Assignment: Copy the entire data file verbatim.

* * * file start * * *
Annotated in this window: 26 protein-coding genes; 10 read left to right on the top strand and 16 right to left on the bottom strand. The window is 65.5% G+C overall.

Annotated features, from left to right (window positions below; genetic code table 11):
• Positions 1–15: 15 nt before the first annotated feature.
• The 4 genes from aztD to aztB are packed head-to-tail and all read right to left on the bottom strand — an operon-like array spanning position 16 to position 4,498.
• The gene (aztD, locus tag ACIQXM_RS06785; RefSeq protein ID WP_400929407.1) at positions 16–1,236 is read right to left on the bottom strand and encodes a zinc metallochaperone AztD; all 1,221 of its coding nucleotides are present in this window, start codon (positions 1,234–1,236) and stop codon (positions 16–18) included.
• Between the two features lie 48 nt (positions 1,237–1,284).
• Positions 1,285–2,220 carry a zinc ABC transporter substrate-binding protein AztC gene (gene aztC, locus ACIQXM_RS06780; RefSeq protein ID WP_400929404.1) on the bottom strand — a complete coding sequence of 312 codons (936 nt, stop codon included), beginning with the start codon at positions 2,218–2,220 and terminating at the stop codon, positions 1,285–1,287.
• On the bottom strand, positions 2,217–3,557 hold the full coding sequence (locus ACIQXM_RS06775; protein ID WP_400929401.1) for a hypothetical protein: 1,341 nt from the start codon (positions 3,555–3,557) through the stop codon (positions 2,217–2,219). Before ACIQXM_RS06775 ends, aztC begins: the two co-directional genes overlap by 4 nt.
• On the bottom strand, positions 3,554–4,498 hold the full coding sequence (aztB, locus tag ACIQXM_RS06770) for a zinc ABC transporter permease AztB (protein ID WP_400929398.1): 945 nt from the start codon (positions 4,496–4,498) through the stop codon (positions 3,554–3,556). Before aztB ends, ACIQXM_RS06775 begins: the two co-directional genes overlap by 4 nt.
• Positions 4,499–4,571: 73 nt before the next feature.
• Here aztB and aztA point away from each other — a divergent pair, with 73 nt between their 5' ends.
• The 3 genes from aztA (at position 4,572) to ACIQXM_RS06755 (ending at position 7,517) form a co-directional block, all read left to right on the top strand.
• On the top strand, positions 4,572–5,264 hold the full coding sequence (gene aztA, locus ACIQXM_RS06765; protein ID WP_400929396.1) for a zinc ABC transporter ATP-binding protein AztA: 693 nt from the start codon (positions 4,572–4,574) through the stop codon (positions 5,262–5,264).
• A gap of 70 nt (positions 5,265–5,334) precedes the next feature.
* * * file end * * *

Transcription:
Annotated in this window: 26 protein-coding genes; 10 read left to right on the top strand and 16 right to left on the bottom strand. The window is 65.5% G+C overall.

Annotated features, from left to right (window positions below; genetic code table 11):
• Positions 1–15: 15 nt before the first annotated feature.
• The 4 genes from aztD to aztB are packed head-to-tail and all read right to left on the bottom strand — an operon-like array spanning position 16 to position 4,498.
• The gene (aztD, locus tag ACIQXM_RS06785; RefSeq protein ID WP_400929407.1) at positions 16–1,236 is read right to left on the bottom strand and encodes a zinc metallochaperone AztD; all 1,221 of its coding nucleotides are present in this window, start codon (positions 1,234–1,236) and stop codon (positions 16–18) included.
• Between the two features lie 48 nt (positions 1,237–1,284).
• Positions 1,285–2,220 carry a zinc ABC transporter substrate-binding protein AztC gene (gene aztC, locus ACIQXM_RS06780; RefSeq protein ID WP_400929404.1) on the bottom strand — a complete coding sequence of 312 codons (936 nt, stop codon included), beginning with the start codon at positions 2,218–2,220 and terminating at the stop codon, positions 1,285–1,287.
• On the bottom strand, positions 2,217–3,557 hold the full coding sequence (locus ACIQXM_RS06775; protein ID WP_400929401.1) for a hypothetical protein: 1,341 nt from the start codon (positions 3,555–3,557) through the stop codon (positions 2,217–2,219). Before ACIQXM_RS06775 ends, aztC begins: the two co-directional genes overlap by 4 nt.
• On the bottom strand, positions 3,554–4,498 hold the full coding sequence (aztB, locus tag ACIQXM_RS06770) for a zinc ABC transporter permease AztB (protein ID WP_400929398.1): 945 nt from the start codon (positions 4,496–4,498) through the stop codon (positions 3,554–3,556). Before aztB ends, ACIQXM_RS06775 begins: the two co-directional genes overlap by 4 nt.
• Positions 4,499–4,571: 73 nt before the next feature.
• Here aztB and aztA point away from each other — a divergent pair, with 73 nt between their 5' ends.
• The 3 genes from aztA (at position 4,572) to ACIQXM_RS06755 (ending at position 7,517) form a co-directional block, all read left to right on the top strand.
• On the top strand, positions 4,572–5,264 hold the full coding sequence (gene aztA, locus ACIQXM_RS06765; protein ID WP_400929396.1) for a zinc ABC transporter ATP-binding protein AztA: 693 nt from the start codon (positions 4,572–4,574) through the stop codon (positions 5,262–5,264).
• A gap of 70 nt (positions 5,265–5,334) precedes the next feature.